Police did everything to ensure that the news of Yasmin Akhter, who was brutally raped and murdered by three policemen on August 24, 1995, was not published in the local newspaper, said editor of a local daily in Dinajpur yesterday.
Matiur Rahman, editor of The Daily Uttarbangla published in Dinajpur, narrated how police and the then local administration tried to cover up the rape and murder of Yasmin and how local journalists overcame the threats and published the news that sparked public outrage and led to bringing the culprits to justice.
He said pressure and threats from the administration and political goons are still there, putting obstacles to journalism at the local level.
Matiur was speaking at a roundtable titled “Challenges before Regional and District Newspapers: Problems and Way Forward” held at The Daily Star Centre. The event was organised on the occasion of the daily's 26th anniversary.
"After so many years of the tragic incident, we feel happy that the rapists and killers of Yasmin were hanged. And the country observes the day [August 24] as the Resistance Day against Repression of Women," he said.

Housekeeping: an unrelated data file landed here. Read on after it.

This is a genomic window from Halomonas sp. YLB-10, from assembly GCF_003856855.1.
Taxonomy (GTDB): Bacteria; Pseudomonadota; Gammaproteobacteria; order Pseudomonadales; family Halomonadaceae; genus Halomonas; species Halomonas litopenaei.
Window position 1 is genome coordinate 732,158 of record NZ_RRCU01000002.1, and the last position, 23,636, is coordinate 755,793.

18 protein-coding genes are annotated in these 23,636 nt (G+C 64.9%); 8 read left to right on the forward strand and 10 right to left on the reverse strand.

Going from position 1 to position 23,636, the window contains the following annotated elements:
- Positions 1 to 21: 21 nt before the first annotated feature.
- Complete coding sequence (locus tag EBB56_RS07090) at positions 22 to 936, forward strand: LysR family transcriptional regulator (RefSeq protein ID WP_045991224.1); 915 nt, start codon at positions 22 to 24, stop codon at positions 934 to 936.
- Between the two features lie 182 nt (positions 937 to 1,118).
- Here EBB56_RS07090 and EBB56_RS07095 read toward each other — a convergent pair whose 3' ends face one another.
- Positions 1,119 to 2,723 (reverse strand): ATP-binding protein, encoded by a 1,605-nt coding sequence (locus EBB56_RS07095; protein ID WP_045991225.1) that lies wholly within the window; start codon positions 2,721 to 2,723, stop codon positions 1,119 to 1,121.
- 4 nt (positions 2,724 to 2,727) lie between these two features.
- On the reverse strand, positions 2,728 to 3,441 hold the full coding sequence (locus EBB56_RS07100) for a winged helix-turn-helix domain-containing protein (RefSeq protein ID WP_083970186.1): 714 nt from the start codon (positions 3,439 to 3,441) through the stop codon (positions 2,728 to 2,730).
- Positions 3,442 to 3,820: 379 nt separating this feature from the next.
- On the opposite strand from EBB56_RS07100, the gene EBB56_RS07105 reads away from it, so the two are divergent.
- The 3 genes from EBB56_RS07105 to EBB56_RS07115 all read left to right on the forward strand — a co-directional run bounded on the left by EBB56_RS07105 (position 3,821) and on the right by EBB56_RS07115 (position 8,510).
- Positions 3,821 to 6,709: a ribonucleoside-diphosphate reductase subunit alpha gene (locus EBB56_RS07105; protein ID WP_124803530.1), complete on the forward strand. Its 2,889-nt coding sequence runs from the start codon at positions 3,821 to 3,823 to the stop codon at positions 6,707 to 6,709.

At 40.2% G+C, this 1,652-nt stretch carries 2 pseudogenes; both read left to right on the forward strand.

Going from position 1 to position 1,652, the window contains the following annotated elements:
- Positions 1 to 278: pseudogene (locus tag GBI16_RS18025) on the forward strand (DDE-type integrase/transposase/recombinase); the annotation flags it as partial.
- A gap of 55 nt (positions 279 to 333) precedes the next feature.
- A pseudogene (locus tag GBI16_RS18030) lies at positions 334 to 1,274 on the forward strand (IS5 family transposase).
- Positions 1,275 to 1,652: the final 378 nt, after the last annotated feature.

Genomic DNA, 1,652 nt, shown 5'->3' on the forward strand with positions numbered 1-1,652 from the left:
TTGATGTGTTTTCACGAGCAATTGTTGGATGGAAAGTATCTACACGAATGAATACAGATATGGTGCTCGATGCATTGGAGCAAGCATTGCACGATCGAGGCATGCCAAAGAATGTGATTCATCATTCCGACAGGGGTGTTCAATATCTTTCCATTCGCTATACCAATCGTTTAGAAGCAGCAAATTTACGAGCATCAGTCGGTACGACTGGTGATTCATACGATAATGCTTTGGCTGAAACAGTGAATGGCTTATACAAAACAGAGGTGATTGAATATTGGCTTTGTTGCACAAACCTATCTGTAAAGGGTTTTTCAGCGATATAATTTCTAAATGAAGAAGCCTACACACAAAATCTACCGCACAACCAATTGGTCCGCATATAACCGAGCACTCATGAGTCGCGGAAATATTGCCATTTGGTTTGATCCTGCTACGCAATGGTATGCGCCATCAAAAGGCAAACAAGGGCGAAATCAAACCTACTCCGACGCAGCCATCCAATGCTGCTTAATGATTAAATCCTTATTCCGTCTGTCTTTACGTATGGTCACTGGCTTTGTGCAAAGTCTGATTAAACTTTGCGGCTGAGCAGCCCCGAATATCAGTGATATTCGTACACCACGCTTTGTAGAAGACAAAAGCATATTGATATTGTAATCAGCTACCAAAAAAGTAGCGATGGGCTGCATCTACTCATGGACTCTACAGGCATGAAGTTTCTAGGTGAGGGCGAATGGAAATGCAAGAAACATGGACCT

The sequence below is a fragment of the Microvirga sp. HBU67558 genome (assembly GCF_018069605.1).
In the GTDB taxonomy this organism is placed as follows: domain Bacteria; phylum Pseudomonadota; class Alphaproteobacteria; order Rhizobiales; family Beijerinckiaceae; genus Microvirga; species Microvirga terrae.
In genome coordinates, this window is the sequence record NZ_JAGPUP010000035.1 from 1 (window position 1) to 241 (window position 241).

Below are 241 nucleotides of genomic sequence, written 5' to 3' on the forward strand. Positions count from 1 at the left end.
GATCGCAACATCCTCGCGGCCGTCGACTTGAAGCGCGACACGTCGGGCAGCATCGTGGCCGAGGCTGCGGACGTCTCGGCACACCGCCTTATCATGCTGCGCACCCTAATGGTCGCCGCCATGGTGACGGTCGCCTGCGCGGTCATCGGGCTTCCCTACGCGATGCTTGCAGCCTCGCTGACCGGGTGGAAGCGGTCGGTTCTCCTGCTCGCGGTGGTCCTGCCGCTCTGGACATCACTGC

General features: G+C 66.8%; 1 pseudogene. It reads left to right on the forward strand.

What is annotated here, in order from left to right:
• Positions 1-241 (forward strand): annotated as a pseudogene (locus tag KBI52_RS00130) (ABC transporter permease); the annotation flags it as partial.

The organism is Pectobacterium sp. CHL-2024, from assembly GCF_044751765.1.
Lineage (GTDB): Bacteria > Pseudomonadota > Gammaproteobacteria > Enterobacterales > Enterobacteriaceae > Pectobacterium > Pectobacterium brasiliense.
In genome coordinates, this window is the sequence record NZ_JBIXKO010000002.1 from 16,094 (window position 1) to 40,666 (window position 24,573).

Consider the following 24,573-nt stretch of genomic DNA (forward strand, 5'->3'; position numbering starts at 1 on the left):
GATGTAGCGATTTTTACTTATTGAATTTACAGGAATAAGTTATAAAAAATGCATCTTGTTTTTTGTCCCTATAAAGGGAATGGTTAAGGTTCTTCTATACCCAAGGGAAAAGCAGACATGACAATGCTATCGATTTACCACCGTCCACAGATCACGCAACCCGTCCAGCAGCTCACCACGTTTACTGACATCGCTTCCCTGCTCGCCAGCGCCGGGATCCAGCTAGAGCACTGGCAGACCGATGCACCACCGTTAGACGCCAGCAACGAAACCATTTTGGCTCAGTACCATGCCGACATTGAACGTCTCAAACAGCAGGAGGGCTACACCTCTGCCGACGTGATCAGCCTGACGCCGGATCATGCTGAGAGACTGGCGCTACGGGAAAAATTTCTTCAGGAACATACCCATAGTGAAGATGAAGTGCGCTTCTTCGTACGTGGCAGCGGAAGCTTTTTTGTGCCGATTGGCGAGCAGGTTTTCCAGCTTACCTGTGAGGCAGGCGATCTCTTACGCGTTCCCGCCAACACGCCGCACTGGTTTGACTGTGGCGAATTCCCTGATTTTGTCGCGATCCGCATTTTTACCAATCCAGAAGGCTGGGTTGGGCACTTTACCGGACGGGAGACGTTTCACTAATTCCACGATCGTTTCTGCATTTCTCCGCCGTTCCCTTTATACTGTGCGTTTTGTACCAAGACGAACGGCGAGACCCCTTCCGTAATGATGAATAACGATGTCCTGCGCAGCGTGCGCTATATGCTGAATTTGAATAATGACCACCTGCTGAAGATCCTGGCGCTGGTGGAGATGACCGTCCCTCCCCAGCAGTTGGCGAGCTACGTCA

"It was August 25 morning. We were returning to Dinajpur from Dhaka. Manoranjon Shill Gopal, now a lawmaker of Dinajpur, informed us that police raped and killed a girl in Dashmile area. When we wanted to know from the police about the matter the next day, they called Yasmin a prostitute and buried her hurriedly."
He said, “After getting the identity and photo of Yasmin the next day [26 August], we were preparing to publish the news with eight column banner. Knowing about it, police asked me not to publish the news and threatened me with dire consequences.”
At night, police cut power supply to his press.
"But the next day, we published the news that Yasmin was raped and murdered, borrowing electricity from a neighbour. People took to the streets, laid siege to the police station and looted it. The local administration imposed curfew. Police opened fire on the agitating people, killing seven and wounding around hundred others,” Matiur recalled the incident that happened 22 years ago.
He said if they did not report the incident correctly and if they bowed to the pressure, the truth would have never come out and there would have been no justice.
Matiur said the three policemen were awarded death penalty and hanged accordingly. But those officials who tried to protect them did not get punishment.
Yasmin, a 14-year-old house help, was picked up on a police van over an assurance that they would drop her home in Dashmile area in Dinajpur on August 24, 1995. She was on her way to Dinajpur from Dhaka. A day later her body was found by the side of a road, bruised and battered.